The men who hate football

It's a game of two halves - half of British men don't watch it. Marek Kohn on the silent 50 per cent
Click to follow
Indy Lifestyle Online
"THE only men you'll find who don't like football," a friend declared as if pronouncing a law of nature, "are the ones who weren't picked for the team at school." British males, as we all know, are genetically destined to fall in love with the Beautiful Game. The few who do not are merely physical inadequates; the sporting underclass.

It's certainly a common enough phenomenon, as those of us can testify who grew up under the impression that our role as "full-backs" consisted of leaning against the goalposts, in the manner of the great Nigel Molesworth, and discussing the higher things of life with the goalkeeper. But can it be the whole story? According to projections from figures gathered by the Target Group Index lifestyle survey, bible of the advertising industry, football in Britain is indeed a game of two halves. Out of some 22 million men, about five million men paid to watch a football match last year; eight million enjoy reading about it; and 11 million watch it on TV. The bottom line is that only about half the men in Britain can even be bothered to watch the so-called national sport on television. It seems unlikely that the other half are all natural born full-backs.

This should not be so surprising: society in general is becoming increasingly fragmented in its tastes. Nevertheless, the media seem to be ever more convinced that we are one uniform football-loving nation. Football is spreading inexorably from the back pages of newspapers to the front, and from the end of news bulletins to the beginning. Yet many British men still somehow manage to let it all pass them by. You would be surprised how many of them claim not to be able to name the England manager (no, he isn't called Cantona) or to know who's top of the Premier League.

How does a man remain so ignorant of the basic facts of life? Early experience appears to be critical. At 37, journalist Andrew Billen remembers his school pitch debut as if it were yesterday. "The first Tuesday afternoon, I was put out on the right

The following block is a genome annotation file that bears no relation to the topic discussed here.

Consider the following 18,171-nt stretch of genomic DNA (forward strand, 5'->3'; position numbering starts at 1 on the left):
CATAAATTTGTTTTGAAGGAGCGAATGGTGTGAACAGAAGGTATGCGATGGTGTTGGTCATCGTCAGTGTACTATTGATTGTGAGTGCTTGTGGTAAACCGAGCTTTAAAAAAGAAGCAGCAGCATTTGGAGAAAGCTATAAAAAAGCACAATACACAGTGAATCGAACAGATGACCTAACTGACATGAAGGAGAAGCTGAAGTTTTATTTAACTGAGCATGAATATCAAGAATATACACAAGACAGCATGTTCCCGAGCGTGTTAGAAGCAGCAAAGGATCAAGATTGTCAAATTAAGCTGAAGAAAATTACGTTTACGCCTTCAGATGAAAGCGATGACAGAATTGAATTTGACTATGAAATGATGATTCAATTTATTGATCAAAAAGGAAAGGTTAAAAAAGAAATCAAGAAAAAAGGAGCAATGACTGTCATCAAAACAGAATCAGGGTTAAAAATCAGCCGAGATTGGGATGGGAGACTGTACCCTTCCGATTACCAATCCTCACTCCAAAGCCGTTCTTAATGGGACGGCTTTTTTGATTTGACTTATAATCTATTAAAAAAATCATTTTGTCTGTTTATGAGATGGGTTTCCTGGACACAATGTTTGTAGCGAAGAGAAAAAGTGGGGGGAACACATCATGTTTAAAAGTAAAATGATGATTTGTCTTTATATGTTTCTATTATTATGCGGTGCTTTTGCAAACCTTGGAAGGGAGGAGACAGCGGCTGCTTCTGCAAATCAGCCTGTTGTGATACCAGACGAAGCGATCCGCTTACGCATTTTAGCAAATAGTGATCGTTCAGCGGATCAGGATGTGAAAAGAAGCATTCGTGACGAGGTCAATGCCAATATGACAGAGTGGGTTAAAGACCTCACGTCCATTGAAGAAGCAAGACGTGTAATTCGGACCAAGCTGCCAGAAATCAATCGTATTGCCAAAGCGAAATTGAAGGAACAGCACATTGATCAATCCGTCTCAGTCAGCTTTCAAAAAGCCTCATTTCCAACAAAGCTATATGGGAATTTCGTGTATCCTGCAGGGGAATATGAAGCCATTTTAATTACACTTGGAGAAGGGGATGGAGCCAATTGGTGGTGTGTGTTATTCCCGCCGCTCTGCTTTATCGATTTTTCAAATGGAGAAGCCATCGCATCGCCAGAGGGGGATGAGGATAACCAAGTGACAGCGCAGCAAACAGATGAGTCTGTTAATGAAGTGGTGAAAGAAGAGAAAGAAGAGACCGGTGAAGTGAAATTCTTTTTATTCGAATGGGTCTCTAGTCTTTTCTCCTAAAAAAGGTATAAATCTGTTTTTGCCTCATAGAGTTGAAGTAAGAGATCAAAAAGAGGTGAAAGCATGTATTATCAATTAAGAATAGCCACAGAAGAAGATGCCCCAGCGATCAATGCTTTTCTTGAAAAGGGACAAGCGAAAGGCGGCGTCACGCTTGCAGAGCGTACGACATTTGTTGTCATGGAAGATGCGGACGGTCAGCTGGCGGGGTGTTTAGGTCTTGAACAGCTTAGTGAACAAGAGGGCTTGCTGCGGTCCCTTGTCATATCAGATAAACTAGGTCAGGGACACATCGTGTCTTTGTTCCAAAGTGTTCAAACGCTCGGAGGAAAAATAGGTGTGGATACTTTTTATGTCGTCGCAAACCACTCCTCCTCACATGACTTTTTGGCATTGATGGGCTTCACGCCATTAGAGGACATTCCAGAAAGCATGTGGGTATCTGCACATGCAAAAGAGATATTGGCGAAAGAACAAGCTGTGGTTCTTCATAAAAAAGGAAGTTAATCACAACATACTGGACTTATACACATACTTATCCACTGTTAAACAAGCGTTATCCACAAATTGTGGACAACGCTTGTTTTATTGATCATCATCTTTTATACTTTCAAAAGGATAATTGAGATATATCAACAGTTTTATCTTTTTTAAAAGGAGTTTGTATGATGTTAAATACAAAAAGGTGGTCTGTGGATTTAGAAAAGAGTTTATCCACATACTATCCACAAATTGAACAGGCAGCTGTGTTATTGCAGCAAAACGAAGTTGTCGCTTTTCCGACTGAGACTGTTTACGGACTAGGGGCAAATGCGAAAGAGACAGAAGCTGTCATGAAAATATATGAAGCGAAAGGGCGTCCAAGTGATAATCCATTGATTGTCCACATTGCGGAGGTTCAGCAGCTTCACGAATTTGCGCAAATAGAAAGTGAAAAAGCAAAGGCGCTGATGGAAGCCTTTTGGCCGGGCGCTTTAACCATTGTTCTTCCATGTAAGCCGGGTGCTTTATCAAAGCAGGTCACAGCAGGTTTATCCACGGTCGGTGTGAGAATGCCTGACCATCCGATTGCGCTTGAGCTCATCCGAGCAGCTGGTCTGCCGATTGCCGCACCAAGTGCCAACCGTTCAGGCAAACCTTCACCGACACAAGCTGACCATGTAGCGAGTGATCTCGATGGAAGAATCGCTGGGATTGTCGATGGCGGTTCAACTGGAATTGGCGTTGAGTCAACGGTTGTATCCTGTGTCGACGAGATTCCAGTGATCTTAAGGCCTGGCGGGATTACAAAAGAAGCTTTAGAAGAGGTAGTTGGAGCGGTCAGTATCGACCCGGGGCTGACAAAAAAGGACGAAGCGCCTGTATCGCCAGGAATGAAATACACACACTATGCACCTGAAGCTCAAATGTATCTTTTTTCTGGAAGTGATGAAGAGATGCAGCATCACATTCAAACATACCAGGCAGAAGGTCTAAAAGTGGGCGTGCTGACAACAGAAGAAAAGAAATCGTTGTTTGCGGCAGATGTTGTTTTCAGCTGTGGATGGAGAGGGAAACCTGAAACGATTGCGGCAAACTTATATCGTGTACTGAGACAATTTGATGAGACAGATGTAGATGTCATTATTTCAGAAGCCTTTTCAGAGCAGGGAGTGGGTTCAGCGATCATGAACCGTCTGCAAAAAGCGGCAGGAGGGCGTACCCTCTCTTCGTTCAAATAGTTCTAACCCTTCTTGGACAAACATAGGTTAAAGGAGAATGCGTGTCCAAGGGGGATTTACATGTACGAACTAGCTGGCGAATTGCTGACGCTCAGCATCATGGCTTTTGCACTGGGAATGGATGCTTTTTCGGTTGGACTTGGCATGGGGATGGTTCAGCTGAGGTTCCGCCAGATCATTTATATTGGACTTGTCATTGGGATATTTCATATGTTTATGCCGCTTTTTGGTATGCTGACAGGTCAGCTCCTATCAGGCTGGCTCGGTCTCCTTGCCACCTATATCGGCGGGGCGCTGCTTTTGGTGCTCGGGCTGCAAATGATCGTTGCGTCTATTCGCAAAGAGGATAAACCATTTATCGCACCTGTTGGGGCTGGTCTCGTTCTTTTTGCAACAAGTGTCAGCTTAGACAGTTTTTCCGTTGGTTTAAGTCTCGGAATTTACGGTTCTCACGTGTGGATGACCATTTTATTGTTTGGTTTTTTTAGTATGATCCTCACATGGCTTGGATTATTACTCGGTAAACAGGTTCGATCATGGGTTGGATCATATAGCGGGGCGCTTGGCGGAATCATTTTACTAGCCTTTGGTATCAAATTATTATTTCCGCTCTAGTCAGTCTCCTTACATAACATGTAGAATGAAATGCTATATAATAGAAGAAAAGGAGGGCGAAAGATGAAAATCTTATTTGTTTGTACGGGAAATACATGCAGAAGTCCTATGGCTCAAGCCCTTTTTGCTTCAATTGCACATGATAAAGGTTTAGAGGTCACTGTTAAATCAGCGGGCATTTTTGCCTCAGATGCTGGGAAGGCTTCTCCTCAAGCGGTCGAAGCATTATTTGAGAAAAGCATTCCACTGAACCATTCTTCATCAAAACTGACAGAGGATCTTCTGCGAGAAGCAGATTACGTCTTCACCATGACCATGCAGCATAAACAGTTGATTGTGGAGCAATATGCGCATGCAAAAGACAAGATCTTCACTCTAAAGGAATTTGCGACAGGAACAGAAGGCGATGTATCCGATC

wing," he recalls. "My only experience of football was one of those Subbuteo-style games, so I thought the thing was that the ball would come to me. After 20 minutes Miss Jarrett said, `You've got to try, Billen'." Despite his protestations, he was written off as a football dunce, and from that day the die was cast. Later on in his schooldays, he was excused games to work on the school magazine. He discovered that he preferred gossip and writing to team sports, and these skills have formed the

basis of a highly successful career. "I suppose it has led to a certain alienation from my sex," he allows, noting that he tends to prefer the company of women.

John Duguid's experience was more traumatic. At his north London state school in the late 1960s he would be cornered by marauding gangs who demanded to know which team he supported. Realising that any answer was likely to be the wrong answer, John retreated from the playground to the library, and once again, his future course was set. Now 36, he advocates prohibition. "I'd ban football and drive it underground - make it like dogfighting and bare-knuckle fighting," he declares. "It's socially

reinforced yobbishness. The argument is that it lets off steam, but I think it actually creates it."

But what about the cameraderie, the passion, the drama? "I had a very similar feeling when I went to a bullfight in Spain," he retorts.

One of the commonest social difficulties faced by male football illiterates is the assumption that all men are expert in the minutiae of the sport. They have to be, too: it's an exclusive fraternity with strict and elaborate rules. Taking only a passing interest in the game is like enjoying an unfashionable pop record. It's a red rag to the kind of man who goes through life with one foot in the playground.

Martin Frost, a 27-year-old advertising copywriter, tries to beat the football cognoscenti at their own game. He follows football precisely in order to engage its fans in conversation and tease them. This campaign of subversion would be impossible if Frost had not been a Liverpool fan in his youth. "I used to live for football. Every Match of the Day was a must," he recalls. What happened? "I went off it when I discovered booze and girls and parties." Actually, he still takes an interest in the international soccer scene, but football itself is not really the issue. "The game doesn't bother me. It's the following of football, this inane passion. This is my stand against laddishness."